'Public prefer bosses who say it as it is': JD Wetherspoon PR chief on firm's anti-EU campaigning

The substantial press coverage for pub group JD Wetherspoons' recent anti-EU PR activities suggest firms can benefit from being open about their pro-Brexit opinions, the company's PR chief has told PRWeek.

Beer mats: Wetherspoons takes its message to the public
Beer mats: Wetherspoons takes its message to the public

Three releases issued by JDW in the past two weeks have generated more than 220 articles online, according to Eddie Gershon, head of Gershon Media Relations, the company’s retained PR agency. Most quote Wetherspoons chairman Tim Martin, who has become among the most prominent UK company bosses campaigning for Brexit.

The releases were: an article by Martin on the EU referendum; a press release highlighting Martin’s tour of 100 Wetherspoons pubs before the vote; and news that Wetherspoons is introducing beer mats featuring anti-EU messages – and comparing the IMF to FIFA – in all its pubs.

Martin has been interviewed on a number of national TV and radio shows in recent days, including Sky News, BBC Radio Four’s Today programme and Talksport. He also spoke to overseas media, including Swiss, Dutch and Japanese newspapers and German, Dutch and Japanese TV.

Meanwhile, regional daily and weekly media have been taking up invitations to interview Martin at the pubs during Martin’s tour.

The activity comes as the PR industry debates the merits or otherwise of companies taking a public stance on whether the UK should leave the EU.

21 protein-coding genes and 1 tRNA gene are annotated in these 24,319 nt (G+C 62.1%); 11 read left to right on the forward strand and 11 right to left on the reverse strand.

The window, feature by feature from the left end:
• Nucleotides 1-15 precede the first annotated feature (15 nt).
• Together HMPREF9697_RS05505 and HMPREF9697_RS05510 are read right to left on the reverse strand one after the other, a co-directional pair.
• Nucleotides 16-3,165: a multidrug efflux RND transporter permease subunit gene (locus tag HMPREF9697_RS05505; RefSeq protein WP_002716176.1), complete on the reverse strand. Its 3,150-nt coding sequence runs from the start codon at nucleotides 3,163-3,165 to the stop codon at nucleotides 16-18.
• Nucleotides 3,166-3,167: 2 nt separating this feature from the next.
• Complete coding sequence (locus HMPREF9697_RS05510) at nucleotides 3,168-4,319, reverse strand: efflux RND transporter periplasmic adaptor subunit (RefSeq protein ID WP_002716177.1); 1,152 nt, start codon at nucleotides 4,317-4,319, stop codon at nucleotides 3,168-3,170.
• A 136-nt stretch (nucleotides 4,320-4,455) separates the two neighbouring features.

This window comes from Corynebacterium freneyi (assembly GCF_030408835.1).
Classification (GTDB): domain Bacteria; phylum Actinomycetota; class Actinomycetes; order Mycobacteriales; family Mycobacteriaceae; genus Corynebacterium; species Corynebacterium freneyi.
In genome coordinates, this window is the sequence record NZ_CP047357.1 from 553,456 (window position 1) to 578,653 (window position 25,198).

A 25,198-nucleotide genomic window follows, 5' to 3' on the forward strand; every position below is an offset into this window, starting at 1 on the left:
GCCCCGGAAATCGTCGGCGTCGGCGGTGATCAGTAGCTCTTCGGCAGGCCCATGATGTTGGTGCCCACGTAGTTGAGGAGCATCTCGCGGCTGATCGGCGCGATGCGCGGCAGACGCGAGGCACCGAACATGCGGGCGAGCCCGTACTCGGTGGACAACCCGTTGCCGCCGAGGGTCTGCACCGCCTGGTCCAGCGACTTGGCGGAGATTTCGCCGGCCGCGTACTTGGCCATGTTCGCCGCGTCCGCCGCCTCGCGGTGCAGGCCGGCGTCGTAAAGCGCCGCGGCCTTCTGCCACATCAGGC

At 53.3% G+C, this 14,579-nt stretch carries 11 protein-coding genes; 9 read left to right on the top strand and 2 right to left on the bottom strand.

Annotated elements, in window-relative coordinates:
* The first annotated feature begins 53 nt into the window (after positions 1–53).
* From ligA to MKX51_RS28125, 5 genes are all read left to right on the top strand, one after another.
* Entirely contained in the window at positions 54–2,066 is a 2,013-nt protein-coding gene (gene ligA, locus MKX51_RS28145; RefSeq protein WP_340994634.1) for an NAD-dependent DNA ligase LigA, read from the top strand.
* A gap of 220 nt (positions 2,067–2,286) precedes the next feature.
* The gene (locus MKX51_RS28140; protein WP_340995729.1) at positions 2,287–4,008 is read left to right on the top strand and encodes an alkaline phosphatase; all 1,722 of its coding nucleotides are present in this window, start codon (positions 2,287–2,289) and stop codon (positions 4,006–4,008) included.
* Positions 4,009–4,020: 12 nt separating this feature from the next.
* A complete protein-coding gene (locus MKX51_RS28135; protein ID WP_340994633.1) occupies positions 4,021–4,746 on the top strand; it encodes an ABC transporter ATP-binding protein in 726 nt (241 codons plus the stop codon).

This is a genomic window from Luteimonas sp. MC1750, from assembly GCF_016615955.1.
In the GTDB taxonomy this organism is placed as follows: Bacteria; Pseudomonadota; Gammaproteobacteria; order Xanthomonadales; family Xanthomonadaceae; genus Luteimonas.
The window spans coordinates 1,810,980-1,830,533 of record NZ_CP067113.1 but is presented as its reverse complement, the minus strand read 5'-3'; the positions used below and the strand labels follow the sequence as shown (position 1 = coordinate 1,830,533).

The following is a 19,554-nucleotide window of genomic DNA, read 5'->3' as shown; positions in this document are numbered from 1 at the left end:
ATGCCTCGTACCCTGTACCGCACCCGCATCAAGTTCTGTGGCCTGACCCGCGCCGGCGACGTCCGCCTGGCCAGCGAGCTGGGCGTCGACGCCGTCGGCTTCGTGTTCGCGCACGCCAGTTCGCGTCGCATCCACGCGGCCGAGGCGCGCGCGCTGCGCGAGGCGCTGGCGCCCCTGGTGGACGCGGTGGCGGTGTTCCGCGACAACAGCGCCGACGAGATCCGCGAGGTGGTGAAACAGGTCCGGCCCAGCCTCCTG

Gershon told PRWeek: "It is a well know fact that Wetherspoon founder and chairman Tim Martin is a Brexit supporter, so putting out a ‘leave’ message to its customers was never an issue for Tim or the company. Wetherspoon has always been a company that enjoys engaging with the press to get its message over.

"Putting beer mats in the company’s pubs is good in itself, but the bigger message was to tell as many people as possible, not just Wetherspoon pub-goers, that the company had something to say about the IMF and the EU.

"We always felt that a hard-hitting message on a beer mat would gain the attention of the press, although we were surprised and pleased at the amount of coverage in print, online, Twitter and on radio and TV too.

"It is understandable why some businesses might wish to keep quiet on their views, but in our opinion, the general public and journalists prefer to engage with company bosses who say it as it is and get people talking."

Click here to read PRWeek’s interview with Martin from earlier this year, in which the Wetherspoon chairman discusses his views of PR and journalists.

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